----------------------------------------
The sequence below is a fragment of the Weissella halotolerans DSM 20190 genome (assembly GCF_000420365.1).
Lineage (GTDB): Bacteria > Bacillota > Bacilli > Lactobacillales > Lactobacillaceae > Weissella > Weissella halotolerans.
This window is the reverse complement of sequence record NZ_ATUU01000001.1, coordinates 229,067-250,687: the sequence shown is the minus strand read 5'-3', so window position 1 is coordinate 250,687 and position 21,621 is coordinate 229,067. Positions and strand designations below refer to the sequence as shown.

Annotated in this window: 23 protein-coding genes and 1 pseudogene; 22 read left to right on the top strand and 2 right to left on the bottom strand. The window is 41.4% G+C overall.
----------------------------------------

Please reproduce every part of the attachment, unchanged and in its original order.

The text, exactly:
The sequence below is a fragment of the Weissella halotolerans DSM 20190 genome (assembly GCF_000420365.1).
Lineage (GTDB): Bacteria > Bacillota > Bacilli > Lactobacillales > Lactobacillaceae > Weissella > Weissella halotolerans.
This window is the reverse complement of sequence record NZ_ATUU01000001.1, coordinates 229,067-250,687: the sequence shown is the minus strand read 5'-3', so window position 1 is coordinate 250,687 and position 21,621 is coordinate 229,067. Positions and strand designations below refer to the sequence as shown.

Annotated in this window: 23 protein-coding genes and 1 pseudogene; 22 read left to right on the top strand and 2 right to left on the bottom strand. The window is 41.4% G+C overall.